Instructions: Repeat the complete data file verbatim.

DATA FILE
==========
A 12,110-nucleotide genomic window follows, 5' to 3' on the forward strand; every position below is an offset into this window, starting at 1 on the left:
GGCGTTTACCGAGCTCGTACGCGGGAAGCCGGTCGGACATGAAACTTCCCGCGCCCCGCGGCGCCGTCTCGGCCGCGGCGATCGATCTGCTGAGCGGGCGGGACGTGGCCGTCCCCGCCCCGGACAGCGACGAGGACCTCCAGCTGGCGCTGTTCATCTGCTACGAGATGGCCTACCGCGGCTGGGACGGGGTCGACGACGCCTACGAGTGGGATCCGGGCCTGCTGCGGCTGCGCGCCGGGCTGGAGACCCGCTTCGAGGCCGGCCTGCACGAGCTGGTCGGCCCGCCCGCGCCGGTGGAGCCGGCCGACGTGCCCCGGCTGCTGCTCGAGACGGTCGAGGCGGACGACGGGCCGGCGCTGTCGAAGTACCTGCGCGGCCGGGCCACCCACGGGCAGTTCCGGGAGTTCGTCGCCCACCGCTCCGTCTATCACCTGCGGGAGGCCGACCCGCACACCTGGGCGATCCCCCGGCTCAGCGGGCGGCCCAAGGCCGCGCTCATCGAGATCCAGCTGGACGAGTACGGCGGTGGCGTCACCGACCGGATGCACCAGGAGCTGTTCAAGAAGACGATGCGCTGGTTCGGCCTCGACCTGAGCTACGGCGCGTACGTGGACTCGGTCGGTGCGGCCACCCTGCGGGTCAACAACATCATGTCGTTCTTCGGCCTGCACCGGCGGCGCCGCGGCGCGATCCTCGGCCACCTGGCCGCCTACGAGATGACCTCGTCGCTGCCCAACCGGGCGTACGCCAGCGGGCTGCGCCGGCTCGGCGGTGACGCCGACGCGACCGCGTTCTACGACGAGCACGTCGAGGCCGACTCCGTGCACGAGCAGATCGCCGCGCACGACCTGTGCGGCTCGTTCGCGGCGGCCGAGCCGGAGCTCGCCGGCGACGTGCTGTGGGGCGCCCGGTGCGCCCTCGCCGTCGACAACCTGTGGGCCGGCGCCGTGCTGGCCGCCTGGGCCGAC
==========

A 12,110-nucleotide genomic window follows, 5' to 3' on the forward strand; every position below is an offset into this window, starting at 1 on the left:
GGCGTTTACCGAGCTCGTACGCGGGAAGCCGGTCGGACATGAAACTTCCCGCGCCCCGCGGCGCCGTCTCGGCCGCGGCGATCGATCTGCTGAGCGGGCGGGACGTGGCCGTCCCCGCCCCGGACAGCGACGAGGACCTCCAGCTGGCGCTGTTCATCTGCTACGAGATGGCCTACCGCGGCTGGGACGGGGTCGACGACGCCTACGAGTGGGATCCGGGCCTGCTGCGGCTGCGCGCCGGGCTGGAGACCCGCTTCGAGGCCGGCCTGCACGAGCTGGTCGGCCCGCCCGCGCCGGTGGAGCCGGCCGACGTGCCCCGGCTGCTGCTCGAGACGGTCGAGGCGGACGACGGGCCGGCGCTGTCGAAGTACCTGCGCGGCCGGGCCACCCACGGGCAGTTCCGGGAGTTCGTCGCCCACCGCTCCGTCTATCACCTGCGGGAGGCCGACCCGCACACCTGGGCGATCCCCCGGCTCAGCGGGCGGCCCAAGGCCGCGCTCATCGAGATCCAGCTGGACGAGTACGGCGGTGGCGTCACCGACCGGATGCACCAGGAGCTGTTCAAGAAGACGATGCGCTGGTTCGGCCTCGACCTGAGCTACGGCGCGTACGTGGACTCGGTCGGTGCGGCCACCCTGCGGGTCAACAACATCATGTCGTTCTTCGGCCTGCACCGGCGGCGCCGCGGCGCGATCCTCGGCCACCTGGCCGCCTACGAGATGACCTCGTCGCTGCCCAACCGGGCGTACGCCAGCGGGCTGCGCCGGCTCGGCGGTGACGCCGACGCGACCGCGTTCTACGACGAGCACGTCGAGGCCGACTCCGTGCACGAGCAGATCGCCGCGCACGACCTGTGCGGCTCGTTCGCGGCGGCCGAGCCGGAGCTCGCCGGCGACGTGCTGTGGGGCGCCCGGTGCGCCCTCGCCGTCGACAACCTGTGGGCCGGCGCCGTGCTGGCCGCCTGGGCCGAC